In Part 2 I explain my views on the Kuddle approach, having the empathy and willingness to engage with our teams daily. If you expect that you might be able to walk in to a new job and change the world immediately your hopes will be quickly dashed. Team cohesion is hard won and requires the time and the occasional Kuddle. Even so, the spoils of victory are worth the challenge.
Honesty and Inspiration – An Interview with Maj Gen Paul
By The Army Leader
Since 2015 Major General Paul Nanson has been the Commandant of the Royal Military Academy Sandhurst and the British Army’s Director Leadership. During his tenure he launched the Army Leadership Code, oversaw the publication of the Army’s first leadership doctrine and established the Centre for Army Leadership. During his command there has been a significant period of revitalisation in how the Army teaches and understands leadership.
I had the opportunity to interview Nanson in his office in Academy Headquarters, the 1960’s concrete monstrosity that is, understandably, hidden behind a treeline in the otherwise-historic grounds of the Academy. During our conversation it was clear that he is a deeply practical soldier who cares about the point where theory meets practice. The value of leadership is, for him, in how effective you make your team.
Perhaps that is because of his operational pedigree, having commanded his platoon, company and battlegroup (twice) on operations, as well commanding 7 Brigade and being Deputy Commander of Regional Command (Southwest) in Southern Afghanistan. Interesting, then, that he reflected on the shortcomings of an operational leadership background and how it does not provide you with the right leadership mindset for leading at the most senior levels.
General Nanson is also commander of the ARITC – the Army Recruiting and Individual Training Command – so right now his focus is on recruiting and training. ARITC includes Recruiting Group, the much-maligned Capita partnership, and all of the British Army’s basic training. His priority is encouraging applications, turning them into recruits and then getting them through basic training.
I asked him about his leadership philosophy, how the Army
develops a wider breadth of leadership skills, and about the moment he felt his
personal leadership was most tested.
You have been the
Commandant of Sandhurst, and the Army’s Director Leadership, for nearly four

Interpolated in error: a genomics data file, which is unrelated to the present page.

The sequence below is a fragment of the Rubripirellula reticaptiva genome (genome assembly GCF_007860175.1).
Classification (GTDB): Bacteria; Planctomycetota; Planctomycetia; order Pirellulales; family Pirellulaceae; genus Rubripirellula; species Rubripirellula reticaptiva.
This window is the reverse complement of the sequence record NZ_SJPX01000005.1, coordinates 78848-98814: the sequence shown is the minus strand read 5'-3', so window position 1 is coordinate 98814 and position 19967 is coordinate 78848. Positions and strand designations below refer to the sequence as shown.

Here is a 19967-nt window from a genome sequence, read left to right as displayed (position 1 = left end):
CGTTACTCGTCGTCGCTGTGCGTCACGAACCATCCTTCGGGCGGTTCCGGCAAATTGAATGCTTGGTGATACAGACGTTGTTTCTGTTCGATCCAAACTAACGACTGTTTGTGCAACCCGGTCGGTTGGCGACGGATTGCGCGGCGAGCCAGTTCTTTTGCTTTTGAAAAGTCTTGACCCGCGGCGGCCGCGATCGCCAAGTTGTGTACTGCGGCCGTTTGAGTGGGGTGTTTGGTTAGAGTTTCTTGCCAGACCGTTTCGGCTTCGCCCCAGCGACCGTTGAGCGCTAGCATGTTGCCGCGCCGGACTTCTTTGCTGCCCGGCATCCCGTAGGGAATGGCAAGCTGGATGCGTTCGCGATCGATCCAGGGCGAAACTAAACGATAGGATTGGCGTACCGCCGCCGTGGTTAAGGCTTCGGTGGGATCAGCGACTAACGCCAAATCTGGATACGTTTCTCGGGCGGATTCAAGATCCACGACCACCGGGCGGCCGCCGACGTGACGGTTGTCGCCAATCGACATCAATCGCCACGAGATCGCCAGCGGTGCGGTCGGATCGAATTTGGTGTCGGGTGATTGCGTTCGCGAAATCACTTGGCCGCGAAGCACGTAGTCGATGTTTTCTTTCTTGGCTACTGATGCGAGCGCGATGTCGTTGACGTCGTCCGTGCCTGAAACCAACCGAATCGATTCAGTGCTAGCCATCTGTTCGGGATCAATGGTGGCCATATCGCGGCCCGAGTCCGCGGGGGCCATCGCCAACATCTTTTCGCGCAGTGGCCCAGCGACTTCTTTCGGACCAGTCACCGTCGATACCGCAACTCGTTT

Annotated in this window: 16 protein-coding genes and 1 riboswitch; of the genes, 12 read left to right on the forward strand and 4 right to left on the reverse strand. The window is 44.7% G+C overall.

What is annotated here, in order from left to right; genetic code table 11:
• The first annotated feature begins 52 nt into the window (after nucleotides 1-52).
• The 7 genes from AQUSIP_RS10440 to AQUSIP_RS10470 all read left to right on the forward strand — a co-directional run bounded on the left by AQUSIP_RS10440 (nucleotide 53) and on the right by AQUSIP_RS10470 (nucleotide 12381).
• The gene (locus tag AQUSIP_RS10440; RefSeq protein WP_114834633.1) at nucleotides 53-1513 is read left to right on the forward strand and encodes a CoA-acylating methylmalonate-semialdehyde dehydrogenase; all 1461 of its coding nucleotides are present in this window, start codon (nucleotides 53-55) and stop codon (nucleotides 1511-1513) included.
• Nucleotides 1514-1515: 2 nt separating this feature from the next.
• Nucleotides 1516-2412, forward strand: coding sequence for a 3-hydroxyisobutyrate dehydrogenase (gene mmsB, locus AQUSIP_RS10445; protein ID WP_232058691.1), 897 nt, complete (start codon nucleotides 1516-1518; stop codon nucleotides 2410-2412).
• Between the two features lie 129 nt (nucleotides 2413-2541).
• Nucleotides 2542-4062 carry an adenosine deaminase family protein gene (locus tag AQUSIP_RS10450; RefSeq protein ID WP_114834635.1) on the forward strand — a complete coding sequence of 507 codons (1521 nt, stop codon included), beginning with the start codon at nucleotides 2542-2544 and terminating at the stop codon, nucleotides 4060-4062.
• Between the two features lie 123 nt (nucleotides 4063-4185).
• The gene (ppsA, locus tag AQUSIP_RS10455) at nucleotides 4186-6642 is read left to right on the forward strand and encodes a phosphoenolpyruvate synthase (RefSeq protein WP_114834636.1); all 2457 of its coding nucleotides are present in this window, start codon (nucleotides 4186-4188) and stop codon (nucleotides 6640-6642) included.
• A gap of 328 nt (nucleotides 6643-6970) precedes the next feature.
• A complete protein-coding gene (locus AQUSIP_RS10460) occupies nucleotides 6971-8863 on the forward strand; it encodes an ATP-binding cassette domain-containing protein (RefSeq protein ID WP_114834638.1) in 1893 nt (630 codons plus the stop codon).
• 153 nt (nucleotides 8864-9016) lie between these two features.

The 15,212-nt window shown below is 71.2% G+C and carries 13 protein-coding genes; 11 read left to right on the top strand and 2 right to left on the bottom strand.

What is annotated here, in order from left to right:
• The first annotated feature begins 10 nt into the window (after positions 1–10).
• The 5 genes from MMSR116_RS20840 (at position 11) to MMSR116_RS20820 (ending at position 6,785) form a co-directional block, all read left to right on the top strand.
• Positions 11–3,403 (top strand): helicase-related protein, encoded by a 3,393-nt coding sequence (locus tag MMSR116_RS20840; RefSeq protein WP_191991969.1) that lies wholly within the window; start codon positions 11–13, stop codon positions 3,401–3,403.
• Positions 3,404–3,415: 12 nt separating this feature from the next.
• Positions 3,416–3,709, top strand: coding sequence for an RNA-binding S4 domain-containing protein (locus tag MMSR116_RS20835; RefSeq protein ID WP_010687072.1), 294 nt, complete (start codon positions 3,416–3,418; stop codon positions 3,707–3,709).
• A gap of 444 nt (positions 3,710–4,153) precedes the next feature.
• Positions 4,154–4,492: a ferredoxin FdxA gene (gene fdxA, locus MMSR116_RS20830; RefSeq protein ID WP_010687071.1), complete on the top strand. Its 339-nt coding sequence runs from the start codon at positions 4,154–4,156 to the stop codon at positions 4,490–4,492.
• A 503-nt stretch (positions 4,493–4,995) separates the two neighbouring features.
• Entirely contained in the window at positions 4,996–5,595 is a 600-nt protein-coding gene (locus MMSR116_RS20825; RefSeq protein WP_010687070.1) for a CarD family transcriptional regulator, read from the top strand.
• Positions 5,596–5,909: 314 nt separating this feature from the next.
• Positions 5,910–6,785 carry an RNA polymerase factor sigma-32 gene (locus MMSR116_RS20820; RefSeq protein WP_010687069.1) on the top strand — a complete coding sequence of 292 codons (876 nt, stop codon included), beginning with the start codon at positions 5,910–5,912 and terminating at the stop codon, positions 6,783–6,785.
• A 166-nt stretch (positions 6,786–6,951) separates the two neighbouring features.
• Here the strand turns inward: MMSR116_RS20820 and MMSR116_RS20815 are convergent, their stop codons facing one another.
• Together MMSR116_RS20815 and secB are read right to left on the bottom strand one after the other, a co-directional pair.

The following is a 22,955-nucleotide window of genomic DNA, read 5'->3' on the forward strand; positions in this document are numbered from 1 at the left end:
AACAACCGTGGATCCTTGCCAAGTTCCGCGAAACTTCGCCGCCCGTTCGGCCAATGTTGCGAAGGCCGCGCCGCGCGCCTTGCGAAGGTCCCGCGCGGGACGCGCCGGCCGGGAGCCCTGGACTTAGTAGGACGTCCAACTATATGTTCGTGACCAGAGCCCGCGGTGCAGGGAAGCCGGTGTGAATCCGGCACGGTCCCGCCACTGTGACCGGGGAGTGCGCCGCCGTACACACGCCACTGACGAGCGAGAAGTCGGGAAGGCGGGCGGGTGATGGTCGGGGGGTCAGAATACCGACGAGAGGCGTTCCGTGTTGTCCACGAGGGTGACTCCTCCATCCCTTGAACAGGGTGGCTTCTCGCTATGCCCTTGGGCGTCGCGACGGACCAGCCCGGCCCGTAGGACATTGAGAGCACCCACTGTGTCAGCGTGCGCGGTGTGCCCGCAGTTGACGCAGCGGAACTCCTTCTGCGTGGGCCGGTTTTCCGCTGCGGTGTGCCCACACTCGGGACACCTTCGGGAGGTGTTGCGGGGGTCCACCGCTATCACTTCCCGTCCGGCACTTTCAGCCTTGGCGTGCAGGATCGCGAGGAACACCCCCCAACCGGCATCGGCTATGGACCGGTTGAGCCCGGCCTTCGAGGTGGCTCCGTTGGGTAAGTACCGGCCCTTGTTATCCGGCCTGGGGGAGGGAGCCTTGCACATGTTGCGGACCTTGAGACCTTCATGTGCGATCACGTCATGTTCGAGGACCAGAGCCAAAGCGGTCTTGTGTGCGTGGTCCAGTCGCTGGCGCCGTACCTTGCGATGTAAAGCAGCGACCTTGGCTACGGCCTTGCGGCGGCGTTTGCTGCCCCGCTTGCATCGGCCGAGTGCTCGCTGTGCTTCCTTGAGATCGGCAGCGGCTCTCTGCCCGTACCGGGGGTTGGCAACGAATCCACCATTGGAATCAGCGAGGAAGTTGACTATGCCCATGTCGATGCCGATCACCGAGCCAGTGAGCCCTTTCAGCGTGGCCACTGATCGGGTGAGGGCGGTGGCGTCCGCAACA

years. This must have given you plenty of opportunity to think about what
leadership is and how it is best done. What have you come to think of as your
Just the other day I was trying to think about how I might
describe my leadership philosophy. Was I ever taught leadership? I don’t
remember thinking at Sandhurst that I wanted to be this style of leader or that
style. Sandhurst develops leaders through practise and so your style develops as
I think in the Army, particularly in the Infantry, we are
lucky. In our early years we have no choice but to practise leadership because
we are so intimately involved in the lives of our soldiers. I was lucky when I
was a junior leader because I joined my battalion at a busy time. We were in
Northern Ireland and on exercises in Germany. When you are constantly living cheek by jowl
with your soldiers you practise leadership and improve because of it. You could
almost say my soldiers taught me leadership.
But if I had to choose a single principle that I consider central to effective leadership I would choose honesty. The most important aspect of leadership is being honest with your people. And that is largely about your character. You would call it authentic leadership nowadays. It is about turning your personality and character into something people can believe in and trust. That is what I have tried to have as my principle throughout every leadership role I have been in.
The principle of
honesty, does it become more difficult as you become more senior?
More difficult? Yes, because the decisions are more
difficult. But do you still have to stick to it? Of course. Wherever you are,
people need to be led and led by example. The more I work with civilian organisations,
the more certain I am that the way the Army describes leadership is absolutely
right. It genuinely is about inspiring people. Whether you are sat in a board
room or stepping out of the FUP to cross the line of departure, it is about
inspiring people. People have got to believe in you. If they do not believe in
you and trust you then you are lost.
The position of the commander
As soldiers we understand
the FUP part. It is in our nature. How have you applied the principle of
honesty and authenticity as you have become more senior? It is not as simple as
leading out of an FUP when you are at the battalion level or above.
Perhaps, but it is still about the position of the
commander. It is about where you are, how you are seen and how you communicate.
At my level, a ‘Town Hall’ is as important as an O Group. Both
of them are about persuading people that the direction of travel is the right
one, whether it is on a change programme or during a battalion operation. People
have to know they heading in the right direction and it is a leader’s job to
I have found this particularly in my current line of business. Recruiting is an emotionally tough area to be involved in right now! My team – military, civil servant and contractor – have been battered and abused for the last five years. They have been described as shit, nicknamed ‘Crapita’, and had politicians, retired officers and armchair generals calling them incompetent. But I still need to carry those people forward in this difficult and critical endeavour. Which means I have to stand up and inspire those people. When the going is tough your people have to believe in you, that you can get them through the tough times.